Electronic Trading Risks

Electronic Trading Risks

The risks associated with automated trading are:

  1. High-frequency traders’ arms race: The competition among the high-frequency traders has made trading increasingly expensive. Therefore, several HFTs quit the market when they cannot compete effectively.
  2. Systemic risks: A systemic risk is the risk of failure of the entire financial sector caused by the negligence of an individual entity. Excessive orders submitted by electronic traders may, for instance, cause systemic risks. Electronic exchange trading system failures can occur from software or hardware failures.
  3. Runaway algorithms: These are risks that result from programming mistakes. They lead to the production of unintended orders.
  4. The fat finger error: These are risks that emerge when a trader submits a larger order than expected. They usually occur when a trader hits the wrong key.
  5. Overlarge orders: A systematic risk will occur when more liquidity is demanded than the market can handle. An example is a case where a trader executes an order that is too large for the market to handle.
  6. Malicious order streams: These are risks intended to disrupt the markets. They are caused by afflicted employees or hackers whose intentions are to damage the business.

Avoidance of Systemic Risks

Systemic risk problems linked to electronic trading systems can be solved by:

  1. Prior testing of software: The electronic trader must check and test the software at their disposal before using it in business transactions.
  2. Restrictions: This helps filter orders, ensuring that only orders from approved sources are admitted into the system.
  3. Authorized software developers: There must be access restrictions on software developers to ensure that only authorized developers can change the system.
  4. Order surveillance: The electronic traders who generate orders and the automatic exchanges that receive orders must monitor their order flow in real-time.
  5. Price limits and trade cessation: Electronic exchanges must adopt price limits and trade halts to stop trading when the prices move fast. The restrictions regulate trading when the demand for liquidity is higher than the market can handle.

Mitigation by Regulators

Technology provides many answers to the threats caused by electronic transactions.

  • Taxation: Taxation affects electronic trading systems across the globe. Customers and companies taking part in international electronic transactions must bargain with a web of tax laws in the countries where they do business. A common network enhances automated cross-border trading.
  • Self-regulation: In the global digital economy, personal data have become the fuel driving much commercial activity online. Vast amounts of information are transmitted, stored, and collected online, enabled by improvements in computing. The security of the data is the main concern to enterprises and the government. Customers might lack confidence in a business’s ability to protect their confidential information; hence, this becomes an obstacle to electronic trading. Service providers must, therefore, assure consumers that their data won’t be divulged to third parties. Further, they should educate buyers and sellers on how to protect themselves from fraud.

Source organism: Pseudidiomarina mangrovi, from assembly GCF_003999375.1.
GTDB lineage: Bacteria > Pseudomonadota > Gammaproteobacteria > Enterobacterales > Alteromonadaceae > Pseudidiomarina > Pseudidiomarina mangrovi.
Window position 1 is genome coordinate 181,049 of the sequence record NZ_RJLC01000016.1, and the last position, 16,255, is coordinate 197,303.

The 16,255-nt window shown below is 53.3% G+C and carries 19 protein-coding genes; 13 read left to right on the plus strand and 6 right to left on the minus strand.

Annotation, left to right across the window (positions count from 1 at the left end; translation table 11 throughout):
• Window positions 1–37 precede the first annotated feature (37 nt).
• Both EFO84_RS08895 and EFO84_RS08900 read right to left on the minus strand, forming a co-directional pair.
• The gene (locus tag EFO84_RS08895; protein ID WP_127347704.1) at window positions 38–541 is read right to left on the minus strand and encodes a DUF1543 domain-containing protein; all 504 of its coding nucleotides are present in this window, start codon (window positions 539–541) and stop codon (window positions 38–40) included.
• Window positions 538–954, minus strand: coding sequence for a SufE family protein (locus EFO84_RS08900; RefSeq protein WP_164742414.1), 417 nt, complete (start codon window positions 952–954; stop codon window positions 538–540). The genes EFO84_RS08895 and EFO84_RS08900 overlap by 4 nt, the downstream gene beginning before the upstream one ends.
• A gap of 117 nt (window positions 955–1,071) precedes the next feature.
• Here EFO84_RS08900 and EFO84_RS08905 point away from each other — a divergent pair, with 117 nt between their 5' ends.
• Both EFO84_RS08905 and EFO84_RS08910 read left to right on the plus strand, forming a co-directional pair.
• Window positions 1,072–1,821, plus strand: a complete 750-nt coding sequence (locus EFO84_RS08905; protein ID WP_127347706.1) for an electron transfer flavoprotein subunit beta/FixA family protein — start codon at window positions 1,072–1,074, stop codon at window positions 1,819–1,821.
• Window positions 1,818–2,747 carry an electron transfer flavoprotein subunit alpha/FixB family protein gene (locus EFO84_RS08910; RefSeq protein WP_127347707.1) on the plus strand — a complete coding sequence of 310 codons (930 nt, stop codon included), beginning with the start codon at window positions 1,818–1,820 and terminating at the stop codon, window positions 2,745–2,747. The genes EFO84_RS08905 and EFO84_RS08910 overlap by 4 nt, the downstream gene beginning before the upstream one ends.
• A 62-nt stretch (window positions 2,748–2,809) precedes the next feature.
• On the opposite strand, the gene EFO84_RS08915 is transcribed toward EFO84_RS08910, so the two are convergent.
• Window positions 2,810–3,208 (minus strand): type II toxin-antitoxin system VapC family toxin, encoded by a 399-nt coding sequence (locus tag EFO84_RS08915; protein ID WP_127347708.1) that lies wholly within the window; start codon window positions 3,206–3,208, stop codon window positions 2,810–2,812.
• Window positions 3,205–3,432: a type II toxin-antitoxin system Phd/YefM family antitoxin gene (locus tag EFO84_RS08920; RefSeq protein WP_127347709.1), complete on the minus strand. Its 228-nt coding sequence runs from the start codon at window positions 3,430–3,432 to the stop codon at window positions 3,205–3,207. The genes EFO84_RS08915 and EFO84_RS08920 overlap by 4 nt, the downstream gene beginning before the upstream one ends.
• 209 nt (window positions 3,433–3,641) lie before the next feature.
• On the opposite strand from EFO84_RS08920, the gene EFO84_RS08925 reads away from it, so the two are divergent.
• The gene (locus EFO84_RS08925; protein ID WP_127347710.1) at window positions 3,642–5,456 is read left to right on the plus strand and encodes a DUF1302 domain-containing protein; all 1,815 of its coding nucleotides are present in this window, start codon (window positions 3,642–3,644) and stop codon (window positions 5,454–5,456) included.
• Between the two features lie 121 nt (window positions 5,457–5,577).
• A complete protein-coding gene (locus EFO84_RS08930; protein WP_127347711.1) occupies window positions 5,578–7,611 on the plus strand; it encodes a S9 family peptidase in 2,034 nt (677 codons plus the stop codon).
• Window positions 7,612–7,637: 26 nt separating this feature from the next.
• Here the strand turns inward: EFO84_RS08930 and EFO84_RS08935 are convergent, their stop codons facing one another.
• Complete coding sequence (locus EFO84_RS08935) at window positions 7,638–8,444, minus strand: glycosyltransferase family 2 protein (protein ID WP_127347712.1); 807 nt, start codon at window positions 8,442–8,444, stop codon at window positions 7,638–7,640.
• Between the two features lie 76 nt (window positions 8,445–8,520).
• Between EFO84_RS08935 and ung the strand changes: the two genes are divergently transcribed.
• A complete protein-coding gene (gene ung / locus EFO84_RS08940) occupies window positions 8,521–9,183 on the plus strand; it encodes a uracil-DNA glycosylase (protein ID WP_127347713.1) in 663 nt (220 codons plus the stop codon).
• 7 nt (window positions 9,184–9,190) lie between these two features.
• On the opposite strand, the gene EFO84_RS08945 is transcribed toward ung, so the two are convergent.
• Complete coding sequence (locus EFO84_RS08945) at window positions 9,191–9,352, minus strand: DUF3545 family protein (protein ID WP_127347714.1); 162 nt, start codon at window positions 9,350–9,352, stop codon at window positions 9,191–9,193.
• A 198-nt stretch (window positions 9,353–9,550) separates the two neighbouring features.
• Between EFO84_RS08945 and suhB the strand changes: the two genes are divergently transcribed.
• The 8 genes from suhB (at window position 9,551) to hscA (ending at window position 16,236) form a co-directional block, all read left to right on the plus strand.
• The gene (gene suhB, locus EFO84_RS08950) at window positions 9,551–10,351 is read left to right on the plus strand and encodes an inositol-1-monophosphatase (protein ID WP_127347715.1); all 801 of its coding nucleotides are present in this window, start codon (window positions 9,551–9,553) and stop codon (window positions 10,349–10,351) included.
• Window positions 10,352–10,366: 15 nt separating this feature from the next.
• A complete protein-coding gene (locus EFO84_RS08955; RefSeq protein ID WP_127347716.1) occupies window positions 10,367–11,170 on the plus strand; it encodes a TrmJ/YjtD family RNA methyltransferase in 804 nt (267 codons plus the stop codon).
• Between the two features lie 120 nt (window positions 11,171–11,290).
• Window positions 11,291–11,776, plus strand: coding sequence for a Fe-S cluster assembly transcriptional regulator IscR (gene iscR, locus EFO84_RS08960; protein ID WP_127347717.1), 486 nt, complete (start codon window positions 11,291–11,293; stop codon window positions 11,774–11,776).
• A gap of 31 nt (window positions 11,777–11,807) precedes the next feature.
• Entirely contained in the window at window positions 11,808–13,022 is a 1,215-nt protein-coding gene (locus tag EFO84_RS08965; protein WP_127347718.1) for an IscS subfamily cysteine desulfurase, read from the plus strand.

• Content control: The content on the internet is another source of concern. Although a great percentage of the world praises the internet, there are many efforts required by regulators to limit certain kinds of access.
  • Implementing compatible e-signatures and e-contracts laws: Businesses that share common features in their international electronic contracting laws are fortunate because they enhance their cross-border online trading. There must be an implementation of electronic signatures and the use of electronic message systems for authentication.
  • Protecting customers online: Consumer protection seeks to address imbalances between businesses and consumers in all forms of commerce. Important information on a seller can easily be concealed on the internet. It is worth appreciating that consumers are very vulnerable to online deception and fraud. Therefore, the traders must be sensitized to observe utmost cyber security during their online business transactions. 
  • Fighting cybercrime: Cybercrime is also known as electronic crime. Cybercrime has become a pertinent issue in both developed and developing countries. Cybercrime frustrates all kinds of electronic trading. This informs the need for proper legislation and law enforcement aimed at strengthening the capacity of computer emergency response teams to create secured electronic business systems and combat cybercrime.


Which one of the following is most likely a cause of risks in electronic trading?

  1. Use of computers with advanced processing abilities.
  2. Change in the location of the server rooms.
  3. Demand for higher liquidity than the system can handle.


The correct answer is C.

Demand for higher liquidity than the system can handle is a result of too large orders entering the apparatus. Systemic risks occur when a trader executes an order that is too large for the market to handle.

A is incorrect. The use of advanced computers is beneficial to the electronic trading system because it enhances the speed at which tasks are executed.

B is incorrect. The change in the location of the server rooms does not cause risks as long as the computers are well handled to prevent breakages.

Reading 46: Trading Cost and Electronic Markets

LOS 46 (i) Describe the risks associated with electronic trading and how regulators mitigate them.

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